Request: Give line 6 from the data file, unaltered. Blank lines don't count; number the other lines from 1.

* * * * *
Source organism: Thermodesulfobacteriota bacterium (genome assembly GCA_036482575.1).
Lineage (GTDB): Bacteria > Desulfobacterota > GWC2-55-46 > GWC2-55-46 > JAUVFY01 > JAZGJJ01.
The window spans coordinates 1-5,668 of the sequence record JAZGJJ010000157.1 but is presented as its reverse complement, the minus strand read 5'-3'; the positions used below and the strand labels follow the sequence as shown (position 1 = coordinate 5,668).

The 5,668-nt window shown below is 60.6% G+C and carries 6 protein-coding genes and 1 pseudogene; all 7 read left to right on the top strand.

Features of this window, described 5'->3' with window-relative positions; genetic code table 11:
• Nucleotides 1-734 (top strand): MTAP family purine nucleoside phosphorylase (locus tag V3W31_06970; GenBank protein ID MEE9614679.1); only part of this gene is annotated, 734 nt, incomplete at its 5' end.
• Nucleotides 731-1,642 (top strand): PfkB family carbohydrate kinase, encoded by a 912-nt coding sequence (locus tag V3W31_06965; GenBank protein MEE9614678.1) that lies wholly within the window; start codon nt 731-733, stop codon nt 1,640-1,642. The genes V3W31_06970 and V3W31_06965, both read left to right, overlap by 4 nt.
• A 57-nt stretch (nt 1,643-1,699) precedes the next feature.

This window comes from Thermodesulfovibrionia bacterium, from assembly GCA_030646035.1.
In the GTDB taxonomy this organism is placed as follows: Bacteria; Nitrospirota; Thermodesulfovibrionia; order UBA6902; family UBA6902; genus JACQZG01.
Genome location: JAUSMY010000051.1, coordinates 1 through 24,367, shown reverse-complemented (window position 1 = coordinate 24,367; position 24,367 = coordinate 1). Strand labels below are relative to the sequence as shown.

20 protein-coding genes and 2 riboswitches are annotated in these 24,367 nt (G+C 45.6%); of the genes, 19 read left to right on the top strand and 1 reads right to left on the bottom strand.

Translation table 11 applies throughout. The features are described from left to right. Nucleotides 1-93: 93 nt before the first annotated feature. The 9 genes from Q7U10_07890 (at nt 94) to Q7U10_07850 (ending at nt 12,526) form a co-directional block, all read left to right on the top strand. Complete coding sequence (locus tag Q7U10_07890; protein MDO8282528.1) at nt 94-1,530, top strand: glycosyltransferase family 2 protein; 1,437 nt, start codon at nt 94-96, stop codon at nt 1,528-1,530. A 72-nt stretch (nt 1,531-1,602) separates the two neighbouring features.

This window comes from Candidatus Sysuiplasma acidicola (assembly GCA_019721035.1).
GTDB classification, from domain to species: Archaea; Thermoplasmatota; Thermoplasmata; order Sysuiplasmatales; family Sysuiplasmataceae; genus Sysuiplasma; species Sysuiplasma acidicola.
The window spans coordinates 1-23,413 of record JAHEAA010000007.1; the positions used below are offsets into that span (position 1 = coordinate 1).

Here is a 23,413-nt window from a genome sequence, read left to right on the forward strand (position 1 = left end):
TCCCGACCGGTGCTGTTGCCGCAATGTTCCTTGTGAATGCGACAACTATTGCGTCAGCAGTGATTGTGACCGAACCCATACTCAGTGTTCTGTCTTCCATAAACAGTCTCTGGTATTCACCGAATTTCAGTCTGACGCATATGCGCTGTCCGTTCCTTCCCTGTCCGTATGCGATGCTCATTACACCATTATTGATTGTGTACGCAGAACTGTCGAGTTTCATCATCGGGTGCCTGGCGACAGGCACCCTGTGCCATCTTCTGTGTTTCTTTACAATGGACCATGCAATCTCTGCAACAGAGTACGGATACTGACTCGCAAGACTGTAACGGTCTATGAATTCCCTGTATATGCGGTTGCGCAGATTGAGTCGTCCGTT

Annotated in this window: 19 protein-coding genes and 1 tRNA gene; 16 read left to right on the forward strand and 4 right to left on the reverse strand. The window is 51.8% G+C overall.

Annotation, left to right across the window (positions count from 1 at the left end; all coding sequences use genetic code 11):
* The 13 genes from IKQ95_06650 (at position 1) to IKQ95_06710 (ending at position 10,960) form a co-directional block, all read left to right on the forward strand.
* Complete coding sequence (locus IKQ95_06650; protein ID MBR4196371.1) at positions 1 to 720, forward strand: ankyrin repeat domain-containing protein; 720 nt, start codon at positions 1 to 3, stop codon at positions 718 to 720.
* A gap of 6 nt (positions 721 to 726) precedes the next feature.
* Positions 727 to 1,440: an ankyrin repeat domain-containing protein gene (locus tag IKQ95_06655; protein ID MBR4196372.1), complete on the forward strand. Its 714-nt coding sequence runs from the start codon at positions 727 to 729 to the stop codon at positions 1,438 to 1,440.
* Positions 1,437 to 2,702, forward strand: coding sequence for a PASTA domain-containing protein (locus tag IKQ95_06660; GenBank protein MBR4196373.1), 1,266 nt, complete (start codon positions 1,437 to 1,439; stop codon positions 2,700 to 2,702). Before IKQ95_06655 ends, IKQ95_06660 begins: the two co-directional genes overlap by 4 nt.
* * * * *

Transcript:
• Nucleotides 1-734 (top strand): MTAP family purine nucleoside phosphorylase (locus tag V3W31_06970; GenBank protein ID MEE9614679.1); only part of this gene is annotated, 734 nt, incomplete at its 5' end.